Anti-Islam Film: Pakistan Minister Offers Bounty

by
staff
A Pakistani government minister has offered a $100,000 (£61,616) reward for the death of the maker of an anti-Islam film produced in the US.

 Protesters attempt to cross barbed wires as they try to reach the US Embassy during a demonstration in Islamabad.

A Pakistani government minister has offered a $100,000 (£61,616) reward for the death of the maker of an anti-Islam film produced in the US.

Railways Minister Ghulam Ahmad Bilour told reporters that he would pay the reward for the "sacred duty" out of his own pocket.

He suggested the Taliban and al-Qaeda would be eligible for the reward.

His comments came a day after at least 20 people died in clashes between anti-film protesters and police.

"I announce today that this blasphemer who has abused the holy prophet, if somebody will kill him, I will give that person a prize of $100,000," the minister said.

Friday's violence occurred in cities throughout the country, with Karachi and Peshawar among the worst hit.

The film, denigrating Islam's Prophet Muhammad, has sparked violent protests throughout the Muslim world in recent weeks.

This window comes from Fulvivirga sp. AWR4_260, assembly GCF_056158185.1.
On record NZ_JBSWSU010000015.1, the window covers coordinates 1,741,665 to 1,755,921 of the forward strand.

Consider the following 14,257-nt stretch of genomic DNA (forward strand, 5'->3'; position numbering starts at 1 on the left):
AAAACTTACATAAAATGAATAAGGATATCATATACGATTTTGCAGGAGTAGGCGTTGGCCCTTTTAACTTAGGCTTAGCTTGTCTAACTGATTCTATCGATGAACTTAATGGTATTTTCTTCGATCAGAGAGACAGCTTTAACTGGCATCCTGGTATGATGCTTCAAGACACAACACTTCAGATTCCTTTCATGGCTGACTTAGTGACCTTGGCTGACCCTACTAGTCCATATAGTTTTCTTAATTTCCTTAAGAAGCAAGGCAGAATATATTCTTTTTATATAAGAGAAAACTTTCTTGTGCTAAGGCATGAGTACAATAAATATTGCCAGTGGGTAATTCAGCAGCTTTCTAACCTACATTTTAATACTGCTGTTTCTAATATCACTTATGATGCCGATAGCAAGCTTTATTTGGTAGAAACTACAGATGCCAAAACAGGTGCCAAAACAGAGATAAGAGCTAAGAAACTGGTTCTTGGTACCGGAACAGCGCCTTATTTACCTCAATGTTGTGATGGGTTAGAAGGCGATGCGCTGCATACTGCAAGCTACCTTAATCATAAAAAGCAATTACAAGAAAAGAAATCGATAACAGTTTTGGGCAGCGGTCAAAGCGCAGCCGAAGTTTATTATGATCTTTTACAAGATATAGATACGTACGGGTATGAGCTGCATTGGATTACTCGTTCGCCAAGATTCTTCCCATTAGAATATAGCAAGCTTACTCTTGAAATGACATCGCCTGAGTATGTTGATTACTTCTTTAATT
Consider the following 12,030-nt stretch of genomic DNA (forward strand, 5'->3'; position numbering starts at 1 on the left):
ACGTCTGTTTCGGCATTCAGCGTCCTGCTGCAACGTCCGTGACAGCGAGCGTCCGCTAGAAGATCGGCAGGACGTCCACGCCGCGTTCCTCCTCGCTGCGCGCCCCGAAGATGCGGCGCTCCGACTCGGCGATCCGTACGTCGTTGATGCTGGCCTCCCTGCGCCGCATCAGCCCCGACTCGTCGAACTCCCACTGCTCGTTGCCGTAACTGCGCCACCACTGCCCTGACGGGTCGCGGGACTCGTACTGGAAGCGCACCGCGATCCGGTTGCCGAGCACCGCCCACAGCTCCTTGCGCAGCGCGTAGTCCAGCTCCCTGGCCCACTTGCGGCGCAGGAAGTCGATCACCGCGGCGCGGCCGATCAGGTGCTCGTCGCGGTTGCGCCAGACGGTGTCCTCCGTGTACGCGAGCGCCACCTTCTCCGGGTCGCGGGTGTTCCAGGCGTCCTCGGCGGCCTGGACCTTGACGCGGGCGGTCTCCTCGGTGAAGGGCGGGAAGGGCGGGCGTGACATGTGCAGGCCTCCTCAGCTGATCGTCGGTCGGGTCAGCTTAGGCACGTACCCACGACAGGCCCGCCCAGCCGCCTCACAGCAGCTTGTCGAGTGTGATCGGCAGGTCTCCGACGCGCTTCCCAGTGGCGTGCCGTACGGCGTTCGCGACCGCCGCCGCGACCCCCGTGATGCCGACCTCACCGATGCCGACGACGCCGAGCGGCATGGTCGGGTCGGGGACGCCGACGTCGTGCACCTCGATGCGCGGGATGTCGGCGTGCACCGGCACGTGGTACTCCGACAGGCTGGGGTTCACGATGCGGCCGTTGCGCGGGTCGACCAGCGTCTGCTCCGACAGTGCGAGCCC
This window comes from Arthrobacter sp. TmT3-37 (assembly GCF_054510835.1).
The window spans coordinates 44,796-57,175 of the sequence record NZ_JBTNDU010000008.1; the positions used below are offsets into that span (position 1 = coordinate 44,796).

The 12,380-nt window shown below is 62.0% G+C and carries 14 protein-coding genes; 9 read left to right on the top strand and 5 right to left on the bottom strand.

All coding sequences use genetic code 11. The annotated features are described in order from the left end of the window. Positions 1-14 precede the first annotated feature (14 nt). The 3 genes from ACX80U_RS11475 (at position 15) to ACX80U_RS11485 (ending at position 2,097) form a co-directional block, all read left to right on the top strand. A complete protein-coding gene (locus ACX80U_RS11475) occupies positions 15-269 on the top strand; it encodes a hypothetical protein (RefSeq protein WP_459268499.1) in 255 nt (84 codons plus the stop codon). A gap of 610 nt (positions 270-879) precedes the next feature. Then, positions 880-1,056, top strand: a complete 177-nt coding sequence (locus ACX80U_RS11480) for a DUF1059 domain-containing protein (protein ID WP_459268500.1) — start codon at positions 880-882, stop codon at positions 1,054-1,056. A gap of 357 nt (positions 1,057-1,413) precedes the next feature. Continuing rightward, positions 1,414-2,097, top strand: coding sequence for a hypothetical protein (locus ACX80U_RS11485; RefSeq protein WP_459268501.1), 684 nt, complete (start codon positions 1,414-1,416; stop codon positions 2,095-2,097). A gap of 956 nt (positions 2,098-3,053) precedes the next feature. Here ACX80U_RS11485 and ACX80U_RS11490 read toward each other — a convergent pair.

Scores of people were reported to have been injured on Saturday in a clash in Bangladesh's capital Dhaka between police and hundreds of demonstrators.

Police fired tear gas and used batons to disperse stone-throwing protesters who set several vehicles alight, the Associated Press news agency reports.

In Pakistan itself, a peaceful demonstration was held in Islamabad. Protesters marched through the capital and gathered near parliament, chanting slogans against the filmmaker and demanding punishment.

And in Nigeria, tens of thousands of Muslims marched in the northern city of Kano in a protest that passed of peacefully.

Marchers shouted "death to America, death to Israel and death to the enemies of Islam" in a procession several kilometres long. US and Israeli flags were dragged through the dirt.
 

In hiding

The exact origins of Innocence of Muslims, the low-budget film that has prompted the unrest, are unclear.

The alleged producer of the trailer of the film, Nakoula Basseley Nakoula, is in hiding.

Anti-US sentiment grew after a trailer for the film dubbed into Arabic was released on YouTube earlier this month.

US citizens have been urged not to travel to Pakistan and the US embassy has paid for adverts on Pakistani TV showing President Barack Obama and Secretary of State Hillary Clinton condemning the film.

Although US targets have borne the brunt of protests against the film, anti-Western sentiment has been stoked further by caricatures of the Prophet Muhammad published this week in the satirical French magazine, Charlie Hebdo.

France shut embassies and other missions in about 20 countries across the Muslim world on Friday.